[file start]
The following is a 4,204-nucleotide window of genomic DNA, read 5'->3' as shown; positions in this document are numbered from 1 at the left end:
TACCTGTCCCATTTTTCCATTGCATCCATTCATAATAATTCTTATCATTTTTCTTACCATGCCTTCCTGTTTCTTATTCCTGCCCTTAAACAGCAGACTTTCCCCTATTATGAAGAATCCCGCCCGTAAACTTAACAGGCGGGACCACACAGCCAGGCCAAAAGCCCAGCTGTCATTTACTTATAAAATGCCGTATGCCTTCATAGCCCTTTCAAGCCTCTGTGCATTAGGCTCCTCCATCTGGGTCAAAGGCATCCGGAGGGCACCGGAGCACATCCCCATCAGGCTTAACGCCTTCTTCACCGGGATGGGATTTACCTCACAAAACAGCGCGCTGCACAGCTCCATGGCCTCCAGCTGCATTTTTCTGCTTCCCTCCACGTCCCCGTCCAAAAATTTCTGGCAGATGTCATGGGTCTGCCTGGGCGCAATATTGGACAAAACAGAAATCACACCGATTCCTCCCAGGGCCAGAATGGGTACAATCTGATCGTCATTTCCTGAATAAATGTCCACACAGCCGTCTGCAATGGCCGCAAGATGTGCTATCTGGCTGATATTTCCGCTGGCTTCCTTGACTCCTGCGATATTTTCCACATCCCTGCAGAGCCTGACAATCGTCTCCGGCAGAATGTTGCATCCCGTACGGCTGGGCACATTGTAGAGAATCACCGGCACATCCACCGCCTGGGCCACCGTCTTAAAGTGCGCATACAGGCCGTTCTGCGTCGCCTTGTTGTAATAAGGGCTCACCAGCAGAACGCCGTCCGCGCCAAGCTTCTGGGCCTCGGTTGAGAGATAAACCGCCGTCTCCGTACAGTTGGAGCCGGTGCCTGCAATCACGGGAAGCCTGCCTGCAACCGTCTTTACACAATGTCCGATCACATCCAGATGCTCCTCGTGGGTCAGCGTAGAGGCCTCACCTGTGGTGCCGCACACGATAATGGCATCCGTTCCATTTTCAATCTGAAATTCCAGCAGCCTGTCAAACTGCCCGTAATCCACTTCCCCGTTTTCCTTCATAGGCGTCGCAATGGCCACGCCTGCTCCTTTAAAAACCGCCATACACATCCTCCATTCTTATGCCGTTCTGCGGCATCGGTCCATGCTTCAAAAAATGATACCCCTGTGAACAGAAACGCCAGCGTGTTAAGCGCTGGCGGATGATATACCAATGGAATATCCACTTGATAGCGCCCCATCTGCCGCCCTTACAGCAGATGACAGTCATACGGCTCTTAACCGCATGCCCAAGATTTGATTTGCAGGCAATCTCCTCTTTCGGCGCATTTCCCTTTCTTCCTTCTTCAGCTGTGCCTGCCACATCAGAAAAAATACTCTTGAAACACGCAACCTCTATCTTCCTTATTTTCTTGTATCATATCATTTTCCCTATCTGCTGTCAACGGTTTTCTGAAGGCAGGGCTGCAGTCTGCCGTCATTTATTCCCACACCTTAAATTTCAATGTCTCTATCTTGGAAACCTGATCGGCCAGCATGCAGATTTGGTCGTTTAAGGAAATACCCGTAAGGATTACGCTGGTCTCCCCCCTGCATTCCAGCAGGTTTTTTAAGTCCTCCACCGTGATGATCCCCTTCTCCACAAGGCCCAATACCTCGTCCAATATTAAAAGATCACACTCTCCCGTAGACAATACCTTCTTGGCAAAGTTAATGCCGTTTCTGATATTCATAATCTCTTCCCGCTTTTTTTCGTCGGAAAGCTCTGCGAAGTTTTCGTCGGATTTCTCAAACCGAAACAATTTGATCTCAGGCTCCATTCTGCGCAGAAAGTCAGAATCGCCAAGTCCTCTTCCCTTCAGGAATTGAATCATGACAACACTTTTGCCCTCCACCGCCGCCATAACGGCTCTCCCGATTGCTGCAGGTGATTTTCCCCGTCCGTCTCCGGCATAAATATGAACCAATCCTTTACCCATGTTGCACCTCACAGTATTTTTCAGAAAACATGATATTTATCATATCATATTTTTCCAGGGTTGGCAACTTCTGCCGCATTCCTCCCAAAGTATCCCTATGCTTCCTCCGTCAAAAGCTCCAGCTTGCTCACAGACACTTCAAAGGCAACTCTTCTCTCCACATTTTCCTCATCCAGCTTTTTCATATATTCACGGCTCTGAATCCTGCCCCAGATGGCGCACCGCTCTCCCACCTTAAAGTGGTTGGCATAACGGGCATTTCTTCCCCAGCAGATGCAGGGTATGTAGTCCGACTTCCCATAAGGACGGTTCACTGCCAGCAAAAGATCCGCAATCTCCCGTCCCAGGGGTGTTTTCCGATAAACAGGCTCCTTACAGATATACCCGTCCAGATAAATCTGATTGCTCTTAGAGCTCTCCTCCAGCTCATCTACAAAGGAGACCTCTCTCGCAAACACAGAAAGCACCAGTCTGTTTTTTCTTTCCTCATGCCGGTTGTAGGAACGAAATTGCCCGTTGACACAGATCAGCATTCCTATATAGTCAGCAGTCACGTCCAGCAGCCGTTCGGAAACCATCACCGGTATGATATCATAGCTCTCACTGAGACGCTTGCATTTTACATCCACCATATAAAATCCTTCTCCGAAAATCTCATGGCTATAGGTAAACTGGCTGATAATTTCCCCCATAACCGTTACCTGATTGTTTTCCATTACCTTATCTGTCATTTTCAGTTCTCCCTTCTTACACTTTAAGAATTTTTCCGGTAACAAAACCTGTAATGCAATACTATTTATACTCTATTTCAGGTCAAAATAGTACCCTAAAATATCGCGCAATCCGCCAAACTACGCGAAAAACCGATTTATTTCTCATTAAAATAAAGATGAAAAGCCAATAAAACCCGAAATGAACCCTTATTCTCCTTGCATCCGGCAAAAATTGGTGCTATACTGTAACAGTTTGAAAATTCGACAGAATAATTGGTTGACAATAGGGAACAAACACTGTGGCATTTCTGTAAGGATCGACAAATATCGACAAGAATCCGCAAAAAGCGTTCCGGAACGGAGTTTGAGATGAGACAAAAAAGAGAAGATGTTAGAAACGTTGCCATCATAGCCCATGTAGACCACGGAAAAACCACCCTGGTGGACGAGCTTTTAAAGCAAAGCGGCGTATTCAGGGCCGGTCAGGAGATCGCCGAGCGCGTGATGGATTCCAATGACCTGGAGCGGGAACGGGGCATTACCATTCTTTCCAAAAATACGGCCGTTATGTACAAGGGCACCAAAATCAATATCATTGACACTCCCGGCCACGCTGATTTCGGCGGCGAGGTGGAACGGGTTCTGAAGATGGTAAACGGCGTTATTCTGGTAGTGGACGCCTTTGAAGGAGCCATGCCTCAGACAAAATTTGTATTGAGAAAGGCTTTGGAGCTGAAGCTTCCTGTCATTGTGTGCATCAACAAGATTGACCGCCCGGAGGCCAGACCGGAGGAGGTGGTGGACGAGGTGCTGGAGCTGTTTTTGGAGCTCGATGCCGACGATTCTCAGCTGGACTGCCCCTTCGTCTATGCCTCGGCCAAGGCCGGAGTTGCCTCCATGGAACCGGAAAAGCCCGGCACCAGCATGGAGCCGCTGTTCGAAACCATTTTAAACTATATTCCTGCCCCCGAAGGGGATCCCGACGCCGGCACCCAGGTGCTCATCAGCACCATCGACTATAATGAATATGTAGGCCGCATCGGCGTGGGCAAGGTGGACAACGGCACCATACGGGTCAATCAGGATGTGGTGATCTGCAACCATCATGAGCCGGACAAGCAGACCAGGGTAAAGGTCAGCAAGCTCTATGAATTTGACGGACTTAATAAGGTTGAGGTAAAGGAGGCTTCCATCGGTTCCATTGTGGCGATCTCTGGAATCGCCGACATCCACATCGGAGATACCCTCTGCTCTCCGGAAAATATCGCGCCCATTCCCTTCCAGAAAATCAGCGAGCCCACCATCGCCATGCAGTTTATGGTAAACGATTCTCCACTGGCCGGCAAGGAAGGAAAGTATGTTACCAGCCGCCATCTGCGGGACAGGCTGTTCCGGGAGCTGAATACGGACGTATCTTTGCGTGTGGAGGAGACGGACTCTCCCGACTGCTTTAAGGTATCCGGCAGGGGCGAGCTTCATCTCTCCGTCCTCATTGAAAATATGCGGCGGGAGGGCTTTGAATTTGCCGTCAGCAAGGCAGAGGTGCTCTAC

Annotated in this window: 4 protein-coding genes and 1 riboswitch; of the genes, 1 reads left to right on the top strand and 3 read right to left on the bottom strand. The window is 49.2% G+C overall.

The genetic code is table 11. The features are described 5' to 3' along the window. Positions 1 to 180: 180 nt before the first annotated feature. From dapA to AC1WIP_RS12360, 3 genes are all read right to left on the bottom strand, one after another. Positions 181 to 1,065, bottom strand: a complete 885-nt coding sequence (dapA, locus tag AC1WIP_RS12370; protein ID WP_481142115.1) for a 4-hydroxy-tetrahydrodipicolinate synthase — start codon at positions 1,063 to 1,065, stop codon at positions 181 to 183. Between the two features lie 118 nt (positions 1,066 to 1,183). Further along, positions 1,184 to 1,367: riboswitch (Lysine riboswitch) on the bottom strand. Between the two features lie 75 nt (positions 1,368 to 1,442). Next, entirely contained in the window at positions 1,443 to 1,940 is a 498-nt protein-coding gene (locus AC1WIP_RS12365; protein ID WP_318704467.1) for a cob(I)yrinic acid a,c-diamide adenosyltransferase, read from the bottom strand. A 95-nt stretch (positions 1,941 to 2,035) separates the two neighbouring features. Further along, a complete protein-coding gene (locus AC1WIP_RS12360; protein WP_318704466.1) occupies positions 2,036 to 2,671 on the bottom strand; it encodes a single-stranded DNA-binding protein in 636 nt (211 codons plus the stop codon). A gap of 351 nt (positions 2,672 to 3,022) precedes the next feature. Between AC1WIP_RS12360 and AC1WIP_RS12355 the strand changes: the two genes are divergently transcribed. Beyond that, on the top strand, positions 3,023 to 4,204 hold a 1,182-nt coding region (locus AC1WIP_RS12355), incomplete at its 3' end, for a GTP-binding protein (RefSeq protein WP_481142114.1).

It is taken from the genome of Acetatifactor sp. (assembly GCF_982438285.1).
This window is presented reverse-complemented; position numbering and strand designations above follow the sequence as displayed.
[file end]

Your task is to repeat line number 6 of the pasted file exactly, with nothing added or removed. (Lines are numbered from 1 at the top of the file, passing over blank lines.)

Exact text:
This window is presented reverse-complemented; position numbering and strand designations above follow the sequence as displayed.